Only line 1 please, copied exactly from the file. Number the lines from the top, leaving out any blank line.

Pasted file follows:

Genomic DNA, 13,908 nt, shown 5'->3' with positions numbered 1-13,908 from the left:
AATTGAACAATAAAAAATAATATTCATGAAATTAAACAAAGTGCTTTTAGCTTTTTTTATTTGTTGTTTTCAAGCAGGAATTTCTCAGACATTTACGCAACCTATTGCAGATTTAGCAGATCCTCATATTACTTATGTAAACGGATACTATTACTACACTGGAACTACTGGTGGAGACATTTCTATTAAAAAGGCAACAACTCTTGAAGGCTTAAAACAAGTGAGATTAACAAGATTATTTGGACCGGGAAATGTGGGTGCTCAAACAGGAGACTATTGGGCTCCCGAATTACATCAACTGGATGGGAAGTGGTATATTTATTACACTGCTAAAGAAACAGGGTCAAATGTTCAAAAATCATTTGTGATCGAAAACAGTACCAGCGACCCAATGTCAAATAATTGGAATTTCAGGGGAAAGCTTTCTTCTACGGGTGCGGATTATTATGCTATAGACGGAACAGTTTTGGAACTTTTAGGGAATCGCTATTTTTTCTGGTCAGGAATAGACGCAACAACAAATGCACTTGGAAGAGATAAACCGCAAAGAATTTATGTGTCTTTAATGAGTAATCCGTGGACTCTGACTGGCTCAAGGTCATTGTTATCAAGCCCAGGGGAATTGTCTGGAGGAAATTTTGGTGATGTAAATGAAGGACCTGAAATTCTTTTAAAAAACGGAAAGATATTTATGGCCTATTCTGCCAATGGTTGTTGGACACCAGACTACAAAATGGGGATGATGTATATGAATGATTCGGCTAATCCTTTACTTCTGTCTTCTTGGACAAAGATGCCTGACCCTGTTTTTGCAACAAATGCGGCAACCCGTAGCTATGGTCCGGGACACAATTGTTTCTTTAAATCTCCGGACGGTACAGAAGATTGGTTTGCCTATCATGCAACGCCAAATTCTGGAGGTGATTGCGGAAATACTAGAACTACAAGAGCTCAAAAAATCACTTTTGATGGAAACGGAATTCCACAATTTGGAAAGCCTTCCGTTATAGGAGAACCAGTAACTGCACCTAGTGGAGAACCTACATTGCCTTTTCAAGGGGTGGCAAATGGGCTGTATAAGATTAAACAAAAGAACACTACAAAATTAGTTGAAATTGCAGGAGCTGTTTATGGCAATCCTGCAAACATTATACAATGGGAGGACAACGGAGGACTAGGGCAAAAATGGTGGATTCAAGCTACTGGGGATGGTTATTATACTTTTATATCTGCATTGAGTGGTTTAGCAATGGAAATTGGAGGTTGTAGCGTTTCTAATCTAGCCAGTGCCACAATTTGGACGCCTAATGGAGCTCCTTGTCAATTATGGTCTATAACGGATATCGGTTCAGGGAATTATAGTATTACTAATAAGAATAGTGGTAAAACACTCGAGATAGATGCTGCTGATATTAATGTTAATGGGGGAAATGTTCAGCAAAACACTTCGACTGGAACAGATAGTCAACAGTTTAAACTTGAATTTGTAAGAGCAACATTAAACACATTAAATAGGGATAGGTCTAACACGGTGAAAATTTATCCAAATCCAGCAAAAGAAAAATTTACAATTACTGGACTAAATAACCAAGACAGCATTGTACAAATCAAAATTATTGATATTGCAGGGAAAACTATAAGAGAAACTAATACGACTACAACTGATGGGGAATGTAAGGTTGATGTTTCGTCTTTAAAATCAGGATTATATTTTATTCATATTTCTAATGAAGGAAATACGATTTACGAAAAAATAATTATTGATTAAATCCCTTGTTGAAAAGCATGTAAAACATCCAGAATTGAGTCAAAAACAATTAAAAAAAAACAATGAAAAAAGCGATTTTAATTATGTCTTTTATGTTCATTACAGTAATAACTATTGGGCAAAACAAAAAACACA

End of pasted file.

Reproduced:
Genomic DNA, 13,908 nt, shown 5'->3' with positions numbered 1-13,908 from the left: